Coover’s story from last January, “The Frog Prince,” is what ended my New Yorker commentaries, temporarily, as it turns out. I saw no point to the story and was subjected to a rude comment by a visitor, which is still there if you’d care to see it. So I’m no fan of Coover, but at least I liked this new story more than the one about the frog.
“The Crabapple Tree” is narrated by a woman whose husband has left her. She’s somewhat unreliable, I suppose, so that contributes to the fantastic nature of the story she’s telling, which is about a guy who had been a popular boy in school. The guy got married and his wife died in childbirth. Later, he married a woman, the “Vamp,” who, the narrator says, slept/sleeps with most men in the town, including the narrator’s ex, and probably also the sheriff, whom the narrator is now dating, and the fire marshal, whom the narrator marries in the course of the story. The Vamp’s daughter from her previous relationship is weird. Under mysterious circumstances, the guy’s son, Dickie-boy, dies and is buried under the crabapple tree on their farm, next to his mother. Then the guy dies and is also buried there. (Meanwhile, there’s a suggestion that the Vamp made a stew of Dickie-boy and fed it to her husband, and that she probably killed them both.) The Vamp runs off, leaving her daughter, Marleen, behind. And, according to the narrator, things just remain weird at the crabapple tree.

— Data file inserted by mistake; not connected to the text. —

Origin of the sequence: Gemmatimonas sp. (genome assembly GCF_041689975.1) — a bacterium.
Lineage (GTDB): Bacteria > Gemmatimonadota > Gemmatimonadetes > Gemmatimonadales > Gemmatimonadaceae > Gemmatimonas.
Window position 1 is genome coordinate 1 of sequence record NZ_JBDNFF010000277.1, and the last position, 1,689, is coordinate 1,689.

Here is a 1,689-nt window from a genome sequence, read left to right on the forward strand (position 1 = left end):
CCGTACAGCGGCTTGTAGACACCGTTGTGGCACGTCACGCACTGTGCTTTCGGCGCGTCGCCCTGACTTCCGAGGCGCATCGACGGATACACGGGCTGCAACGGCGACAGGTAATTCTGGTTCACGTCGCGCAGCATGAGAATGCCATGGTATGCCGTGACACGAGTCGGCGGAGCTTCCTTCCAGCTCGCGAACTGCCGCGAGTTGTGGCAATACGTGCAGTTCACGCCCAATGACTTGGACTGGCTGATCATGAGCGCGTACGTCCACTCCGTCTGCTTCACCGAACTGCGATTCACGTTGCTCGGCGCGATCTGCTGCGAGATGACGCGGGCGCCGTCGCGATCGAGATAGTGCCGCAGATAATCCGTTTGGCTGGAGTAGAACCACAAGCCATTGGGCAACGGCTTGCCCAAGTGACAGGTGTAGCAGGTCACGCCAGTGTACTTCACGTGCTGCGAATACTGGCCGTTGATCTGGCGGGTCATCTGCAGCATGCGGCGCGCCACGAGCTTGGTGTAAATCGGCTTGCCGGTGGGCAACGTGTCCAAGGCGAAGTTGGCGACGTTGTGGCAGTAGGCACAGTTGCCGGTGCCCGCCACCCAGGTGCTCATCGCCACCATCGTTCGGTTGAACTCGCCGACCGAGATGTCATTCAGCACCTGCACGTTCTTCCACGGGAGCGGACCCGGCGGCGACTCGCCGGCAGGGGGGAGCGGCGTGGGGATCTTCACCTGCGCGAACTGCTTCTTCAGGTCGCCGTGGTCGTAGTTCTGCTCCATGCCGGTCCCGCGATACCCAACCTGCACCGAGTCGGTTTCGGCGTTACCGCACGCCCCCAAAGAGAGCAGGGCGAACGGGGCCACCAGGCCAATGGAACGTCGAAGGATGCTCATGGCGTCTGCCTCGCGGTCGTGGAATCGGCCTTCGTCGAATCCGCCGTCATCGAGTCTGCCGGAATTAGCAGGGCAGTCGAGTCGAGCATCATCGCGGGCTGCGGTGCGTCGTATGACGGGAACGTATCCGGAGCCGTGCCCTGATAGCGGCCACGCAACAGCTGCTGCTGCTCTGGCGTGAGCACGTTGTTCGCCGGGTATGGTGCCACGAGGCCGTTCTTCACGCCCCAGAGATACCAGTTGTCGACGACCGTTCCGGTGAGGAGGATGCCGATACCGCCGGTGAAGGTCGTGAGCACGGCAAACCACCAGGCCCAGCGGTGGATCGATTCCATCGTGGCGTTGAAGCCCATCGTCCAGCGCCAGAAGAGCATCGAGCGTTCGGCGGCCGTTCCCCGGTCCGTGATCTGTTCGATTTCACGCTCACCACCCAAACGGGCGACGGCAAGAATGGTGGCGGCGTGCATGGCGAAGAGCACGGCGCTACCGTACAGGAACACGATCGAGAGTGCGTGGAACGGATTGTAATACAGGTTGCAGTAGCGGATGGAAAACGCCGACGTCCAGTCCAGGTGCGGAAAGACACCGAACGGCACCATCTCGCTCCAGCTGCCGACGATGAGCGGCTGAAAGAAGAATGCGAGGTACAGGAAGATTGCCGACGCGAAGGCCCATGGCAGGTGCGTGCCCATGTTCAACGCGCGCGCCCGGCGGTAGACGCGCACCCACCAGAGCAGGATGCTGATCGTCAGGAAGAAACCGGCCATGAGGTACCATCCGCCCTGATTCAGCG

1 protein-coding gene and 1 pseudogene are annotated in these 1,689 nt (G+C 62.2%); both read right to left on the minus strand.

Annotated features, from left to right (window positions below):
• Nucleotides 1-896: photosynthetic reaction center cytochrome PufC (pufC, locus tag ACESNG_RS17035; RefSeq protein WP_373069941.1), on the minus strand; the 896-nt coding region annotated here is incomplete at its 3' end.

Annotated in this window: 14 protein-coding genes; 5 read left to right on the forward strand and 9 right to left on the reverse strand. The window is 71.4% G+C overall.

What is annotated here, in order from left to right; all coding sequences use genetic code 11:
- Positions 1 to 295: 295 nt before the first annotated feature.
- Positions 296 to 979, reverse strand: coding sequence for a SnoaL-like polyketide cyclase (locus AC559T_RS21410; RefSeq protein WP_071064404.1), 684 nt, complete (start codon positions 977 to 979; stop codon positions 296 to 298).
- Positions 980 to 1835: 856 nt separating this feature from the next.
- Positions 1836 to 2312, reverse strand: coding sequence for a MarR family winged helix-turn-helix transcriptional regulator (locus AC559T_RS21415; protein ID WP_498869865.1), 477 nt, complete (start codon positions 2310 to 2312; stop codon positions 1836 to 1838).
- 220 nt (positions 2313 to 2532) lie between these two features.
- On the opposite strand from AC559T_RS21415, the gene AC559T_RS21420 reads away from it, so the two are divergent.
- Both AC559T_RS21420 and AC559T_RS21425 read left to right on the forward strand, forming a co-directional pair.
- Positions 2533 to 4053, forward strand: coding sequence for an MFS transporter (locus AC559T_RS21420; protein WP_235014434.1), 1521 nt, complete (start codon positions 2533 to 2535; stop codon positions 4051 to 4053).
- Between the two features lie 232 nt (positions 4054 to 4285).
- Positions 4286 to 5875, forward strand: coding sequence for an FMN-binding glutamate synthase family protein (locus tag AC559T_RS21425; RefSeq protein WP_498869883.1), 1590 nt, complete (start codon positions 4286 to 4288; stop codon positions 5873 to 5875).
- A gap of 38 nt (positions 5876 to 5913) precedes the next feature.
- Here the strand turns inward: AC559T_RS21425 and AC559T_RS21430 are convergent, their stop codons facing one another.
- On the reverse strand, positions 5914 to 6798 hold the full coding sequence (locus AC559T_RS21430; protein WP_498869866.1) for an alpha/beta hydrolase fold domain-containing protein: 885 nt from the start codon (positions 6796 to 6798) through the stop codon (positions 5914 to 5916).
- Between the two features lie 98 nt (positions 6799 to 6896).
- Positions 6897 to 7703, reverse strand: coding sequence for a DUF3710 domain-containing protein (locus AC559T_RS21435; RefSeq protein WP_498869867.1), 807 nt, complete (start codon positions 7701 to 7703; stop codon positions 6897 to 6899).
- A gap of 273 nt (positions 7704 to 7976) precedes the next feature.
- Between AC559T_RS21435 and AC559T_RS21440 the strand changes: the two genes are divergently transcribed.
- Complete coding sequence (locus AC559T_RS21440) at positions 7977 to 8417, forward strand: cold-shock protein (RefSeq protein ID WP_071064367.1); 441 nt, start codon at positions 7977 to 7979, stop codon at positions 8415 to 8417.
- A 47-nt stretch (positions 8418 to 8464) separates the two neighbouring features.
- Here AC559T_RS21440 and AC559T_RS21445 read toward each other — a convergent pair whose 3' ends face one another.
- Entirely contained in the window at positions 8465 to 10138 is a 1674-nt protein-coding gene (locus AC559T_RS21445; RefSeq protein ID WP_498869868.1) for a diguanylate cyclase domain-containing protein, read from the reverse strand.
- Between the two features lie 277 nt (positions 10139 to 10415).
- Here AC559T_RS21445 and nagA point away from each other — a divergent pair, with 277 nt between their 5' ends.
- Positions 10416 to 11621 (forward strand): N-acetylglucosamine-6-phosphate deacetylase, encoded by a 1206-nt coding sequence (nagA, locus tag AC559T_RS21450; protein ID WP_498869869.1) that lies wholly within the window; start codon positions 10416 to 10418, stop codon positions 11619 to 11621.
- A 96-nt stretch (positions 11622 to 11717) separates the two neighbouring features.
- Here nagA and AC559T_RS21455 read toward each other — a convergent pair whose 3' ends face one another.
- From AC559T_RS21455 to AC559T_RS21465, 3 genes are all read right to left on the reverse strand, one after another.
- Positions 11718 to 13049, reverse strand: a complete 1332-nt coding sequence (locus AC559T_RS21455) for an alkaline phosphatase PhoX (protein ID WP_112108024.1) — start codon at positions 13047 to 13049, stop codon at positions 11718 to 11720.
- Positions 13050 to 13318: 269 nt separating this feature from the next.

The surface of the story is amusing, kind of a harmless horror story told by an unreliable narrator. Is the narrator telling the “truth?” Maybe. But maybe not. She hates the Vamp. The narrator herself isn’t an ideal woman, it seems, or maybe is no worse than the Vamp. And maybe that’s the point of the story, if there is one.
I’ll add a link to the brief Q&A with Coover if and when it’s posted online. [It hadn’t appeared as of 12:30 pm ET on Monday, 1/5/15.]